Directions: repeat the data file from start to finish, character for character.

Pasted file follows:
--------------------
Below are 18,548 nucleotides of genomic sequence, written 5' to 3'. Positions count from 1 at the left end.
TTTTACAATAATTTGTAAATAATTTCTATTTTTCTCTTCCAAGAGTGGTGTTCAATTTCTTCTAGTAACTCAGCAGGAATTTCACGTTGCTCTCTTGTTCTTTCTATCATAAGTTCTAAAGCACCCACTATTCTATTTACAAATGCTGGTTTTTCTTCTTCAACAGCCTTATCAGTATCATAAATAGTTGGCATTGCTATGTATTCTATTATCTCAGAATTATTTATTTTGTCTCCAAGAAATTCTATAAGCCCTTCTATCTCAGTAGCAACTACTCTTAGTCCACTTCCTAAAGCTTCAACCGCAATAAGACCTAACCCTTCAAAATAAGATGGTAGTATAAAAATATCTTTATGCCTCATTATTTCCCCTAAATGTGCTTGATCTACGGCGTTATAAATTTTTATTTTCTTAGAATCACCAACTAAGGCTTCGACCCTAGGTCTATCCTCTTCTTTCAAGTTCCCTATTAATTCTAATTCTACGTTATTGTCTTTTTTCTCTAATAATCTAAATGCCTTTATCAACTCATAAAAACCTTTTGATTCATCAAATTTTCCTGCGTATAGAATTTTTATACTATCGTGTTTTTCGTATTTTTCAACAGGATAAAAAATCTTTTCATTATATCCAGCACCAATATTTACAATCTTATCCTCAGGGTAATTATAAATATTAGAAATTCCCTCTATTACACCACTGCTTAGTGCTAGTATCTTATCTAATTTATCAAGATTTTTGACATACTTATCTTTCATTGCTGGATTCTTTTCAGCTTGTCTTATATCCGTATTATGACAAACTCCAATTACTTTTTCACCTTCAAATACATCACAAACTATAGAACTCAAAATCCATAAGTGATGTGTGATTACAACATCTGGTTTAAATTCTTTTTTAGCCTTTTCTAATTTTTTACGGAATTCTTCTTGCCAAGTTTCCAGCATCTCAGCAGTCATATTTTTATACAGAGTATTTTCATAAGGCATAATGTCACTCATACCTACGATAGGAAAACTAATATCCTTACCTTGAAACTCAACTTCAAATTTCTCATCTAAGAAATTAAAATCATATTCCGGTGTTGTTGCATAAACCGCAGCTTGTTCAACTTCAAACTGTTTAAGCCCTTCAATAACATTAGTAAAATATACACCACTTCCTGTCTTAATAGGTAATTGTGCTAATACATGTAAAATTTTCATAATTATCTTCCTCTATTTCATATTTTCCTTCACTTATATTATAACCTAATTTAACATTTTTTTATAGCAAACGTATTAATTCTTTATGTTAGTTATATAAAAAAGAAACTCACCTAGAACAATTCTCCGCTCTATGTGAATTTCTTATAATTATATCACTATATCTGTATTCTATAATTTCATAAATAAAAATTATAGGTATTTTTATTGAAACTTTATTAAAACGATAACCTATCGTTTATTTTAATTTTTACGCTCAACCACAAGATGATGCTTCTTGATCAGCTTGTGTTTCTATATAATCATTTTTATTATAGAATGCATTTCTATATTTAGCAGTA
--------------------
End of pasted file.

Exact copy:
Below are 18,548 nucleotides of genomic sequence, written 5' to 3'. Positions count from 1 at the left end.
TTTTACAATAATTTGTAAATAATTTCTATTTTTCTCTTCCAAGAGTGGTGTTCAATTTCTTCTAGTAACTCAGCAGGAATTTCACGTTGCTCTCTTGTTCTTTCTATCATAAGTTCTAAAGCACCCACTATTCTATTTACAAATGCTGGTTTTTCTTCTTCAACAGCCTTATCAGTATCATAAATAGTTGGCATTGCTATGTATTCTATTATCTCAGAATTATTTATTTTGTCTCCAAGAAATTCTATAAGCCCTTCTATCTCAGTAGCAACTACTCTTAGTCCACTTCCTAAAGCTTCAACCGCAATAAGACCTAACCCTTCAAAATAAGATGGTAGTATAAAAATATCTTTATGCCTCATTATTTCCCCTAAATGTGCTTGATCTACGGCGTTATAAATTTTTATTTTCTTAGAATCACCAACTAAGGCTTCGACCCTAGGTCTATCCTCTTCTTTCAAGTTCCCTATTAATTCTAATTCTACGTTATTGTCTTTTTTCTCTAATAATCTAAATGCCTTTATCAACTCATAAAAACCTTTTGATTCATCAAATTTTCCTGCGTATAGAATTTTTATACTATCGTGTTTTTCGTATTTTTCAACAGGATAAAAAATCTTTTCATTATATCCAGCACCAATATTTACAATCTTATCCTCAGGGTAATTATAAATATTAGAAATTCCCTCTATTACACCACTGCTTAGTGCTAGTATCTTATCTAATTTATCAAGATTTTTGACATACTTATCTTTCATTGCTGGATTCTTTTCAGCTTGTCTTATATCCGTATTATGACAAACTCCAATTACTTTTTCACCTTCAAATACATCACAAACTATAGAACTCAAAATCCATAAGTGATGTGTGATTACAACATCTGGTTTAAATTCTTTTTTAGCCTTTTCTAATTTTTTACGGAATTCTTCTTGCCAAGTTTCCAGCATCTCAGCAGTCATATTTTTATACAGAGTATTTTCATAAGGCATAATGTCACTCATACCTACGATAGGAAAACTAATATCCTTACCTTGAAACTCAACTTCAAATTTCTCATCTAAGAAATTAAAATCATATTCCGGTGTTGTTGCATAAACCGCAGCTTGTTCAACTTCAAACTGTTTAAGCCCTTCAATAACATTAGTAAAATATACACCACTTCCTGTCTTAATAGGTAATTGTGCTAATACATGTAAAATTTTCATAATTATCTTCCTCTATTTCATATTTTCCTTCACTTATATTATAACCTAATTTAACATTTTTTTATAGCAAACGTATTAATTCTTTATGTTAGTTATATAAAAAAGAAACTCACCTAGAACAATTCTCCGCTCTATGTGAATTTCTTATAATTATATCACTATATCTGTATTCTATAATTTCATAAATAAAAATTATAGGTATTTTTATTGAAACTTTATTAAAACGATAACCTATCGTTTATTTTAATTTTTACGCTCAACCACAAGATGATGCTTCTTGATCAGCTTGTGTTTCTATATAATCATTTTTATTATAGAATGCATTTCTATATTTAGCAGTA